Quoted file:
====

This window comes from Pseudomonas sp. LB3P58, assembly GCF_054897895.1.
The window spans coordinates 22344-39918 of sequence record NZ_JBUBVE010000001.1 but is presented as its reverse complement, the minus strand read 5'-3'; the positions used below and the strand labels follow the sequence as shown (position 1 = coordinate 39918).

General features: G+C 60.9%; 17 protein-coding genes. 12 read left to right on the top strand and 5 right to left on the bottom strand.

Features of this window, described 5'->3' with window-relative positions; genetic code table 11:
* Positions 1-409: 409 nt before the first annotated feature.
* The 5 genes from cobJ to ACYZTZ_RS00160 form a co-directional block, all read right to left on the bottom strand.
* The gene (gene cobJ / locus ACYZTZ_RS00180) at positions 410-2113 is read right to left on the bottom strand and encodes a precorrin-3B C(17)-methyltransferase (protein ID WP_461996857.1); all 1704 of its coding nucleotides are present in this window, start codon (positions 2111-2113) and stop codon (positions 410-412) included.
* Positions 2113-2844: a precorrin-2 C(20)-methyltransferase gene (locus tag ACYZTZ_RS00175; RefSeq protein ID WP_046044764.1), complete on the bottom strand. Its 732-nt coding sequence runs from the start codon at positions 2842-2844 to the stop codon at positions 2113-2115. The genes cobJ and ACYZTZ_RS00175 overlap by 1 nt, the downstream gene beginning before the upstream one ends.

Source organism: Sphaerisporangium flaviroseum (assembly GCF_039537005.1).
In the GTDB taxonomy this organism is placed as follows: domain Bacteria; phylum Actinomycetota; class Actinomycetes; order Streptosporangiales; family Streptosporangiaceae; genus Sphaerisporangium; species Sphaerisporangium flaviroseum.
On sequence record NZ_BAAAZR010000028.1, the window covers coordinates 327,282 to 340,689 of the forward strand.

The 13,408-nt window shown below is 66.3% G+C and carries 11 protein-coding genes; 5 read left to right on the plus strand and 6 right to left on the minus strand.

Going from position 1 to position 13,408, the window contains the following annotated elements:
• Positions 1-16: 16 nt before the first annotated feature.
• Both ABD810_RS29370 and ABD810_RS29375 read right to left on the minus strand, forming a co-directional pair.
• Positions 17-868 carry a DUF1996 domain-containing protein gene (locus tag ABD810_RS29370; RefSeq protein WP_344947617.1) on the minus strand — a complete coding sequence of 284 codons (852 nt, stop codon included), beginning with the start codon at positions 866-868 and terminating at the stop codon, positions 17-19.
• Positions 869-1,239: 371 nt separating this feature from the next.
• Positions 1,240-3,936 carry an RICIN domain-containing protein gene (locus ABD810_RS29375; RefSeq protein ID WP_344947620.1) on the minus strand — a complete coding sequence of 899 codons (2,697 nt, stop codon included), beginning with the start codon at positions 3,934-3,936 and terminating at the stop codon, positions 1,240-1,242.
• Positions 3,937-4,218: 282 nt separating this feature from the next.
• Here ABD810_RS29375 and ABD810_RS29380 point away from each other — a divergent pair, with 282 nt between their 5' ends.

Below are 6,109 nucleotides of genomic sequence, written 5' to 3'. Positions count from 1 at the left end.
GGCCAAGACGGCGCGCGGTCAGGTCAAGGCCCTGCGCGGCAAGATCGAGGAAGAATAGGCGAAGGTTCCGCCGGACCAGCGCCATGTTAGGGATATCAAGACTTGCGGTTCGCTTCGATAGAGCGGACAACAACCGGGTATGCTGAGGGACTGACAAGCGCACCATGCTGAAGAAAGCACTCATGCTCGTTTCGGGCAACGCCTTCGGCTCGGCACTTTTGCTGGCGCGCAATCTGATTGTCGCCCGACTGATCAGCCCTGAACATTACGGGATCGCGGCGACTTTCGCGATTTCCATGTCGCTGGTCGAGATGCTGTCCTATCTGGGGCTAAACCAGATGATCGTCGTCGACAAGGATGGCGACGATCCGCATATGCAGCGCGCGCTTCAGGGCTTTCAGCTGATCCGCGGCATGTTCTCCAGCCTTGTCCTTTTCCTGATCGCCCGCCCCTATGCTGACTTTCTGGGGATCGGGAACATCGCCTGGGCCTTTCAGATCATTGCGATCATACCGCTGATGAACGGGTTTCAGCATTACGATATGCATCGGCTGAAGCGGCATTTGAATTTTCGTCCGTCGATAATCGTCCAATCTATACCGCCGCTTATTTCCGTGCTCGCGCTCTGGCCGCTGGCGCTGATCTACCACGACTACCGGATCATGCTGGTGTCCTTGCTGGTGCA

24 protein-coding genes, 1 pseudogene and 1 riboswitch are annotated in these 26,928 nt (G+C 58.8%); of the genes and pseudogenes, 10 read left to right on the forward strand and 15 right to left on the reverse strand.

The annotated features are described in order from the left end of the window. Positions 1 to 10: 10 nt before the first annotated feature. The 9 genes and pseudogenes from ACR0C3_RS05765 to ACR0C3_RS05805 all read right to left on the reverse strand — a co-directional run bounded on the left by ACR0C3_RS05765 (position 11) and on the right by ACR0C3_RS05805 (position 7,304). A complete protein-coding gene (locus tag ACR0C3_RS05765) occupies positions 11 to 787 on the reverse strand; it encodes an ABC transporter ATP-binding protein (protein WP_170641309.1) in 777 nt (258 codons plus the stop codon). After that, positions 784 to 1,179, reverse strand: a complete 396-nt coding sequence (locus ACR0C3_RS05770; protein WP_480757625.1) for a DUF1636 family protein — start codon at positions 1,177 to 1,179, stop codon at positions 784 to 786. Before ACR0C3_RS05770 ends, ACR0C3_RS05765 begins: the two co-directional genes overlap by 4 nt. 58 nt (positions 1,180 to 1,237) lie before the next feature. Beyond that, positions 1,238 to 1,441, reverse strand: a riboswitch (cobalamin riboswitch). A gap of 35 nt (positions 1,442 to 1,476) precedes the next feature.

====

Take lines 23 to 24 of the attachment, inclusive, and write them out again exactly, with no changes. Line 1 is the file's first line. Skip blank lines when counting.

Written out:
24 protein-coding genes, 1 pseudogene and 1 riboswitch are annotated in these 26,928 nt (G+C 58.8%); of the genes and pseudogenes, 10 read left to right on the forward strand and 15 right to left on the reverse strand.

The annotated features are described in order from the left end of the window. Positions 1 to 10: 10 nt before the first annotated feature. The 9 genes and pseudogenes from ACR0C3_RS05765 to ACR0C3_RS05805 all read right to left on the reverse strand — a co-directional run bounded on the left by ACR0C3_RS05765 (position 11) and on the right by ACR0C3_RS05805 (position 7,304). A complete protein-coding gene (locus tag ACR0C3_RS05765) occupies positions 11 to 787 on the reverse strand; it encodes an ABC transporter ATP-binding protein (protein WP_170641309.1) in 777 nt (258 codons plus the stop codon). After that, positions 784 to 1,179, reverse strand: a complete 396-nt coding sequence (locus ACR0C3_RS05770; protein WP_480757625.1) for a DUF1636 family protein — start codon at positions 1,177 to 1,179, stop codon at positions 784 to 786. Before ACR0C3_RS05770 ends, ACR0C3_RS05765 begins: the two co-directional genes overlap by 4 nt. 58 nt (positions 1,180 to 1,237) lie before the next feature. Beyond that, positions 1,238 to 1,441, reverse strand: a riboswitch (cobalamin riboswitch). A gap of 35 nt (positions 1,442 to 1,476) precedes the next feature.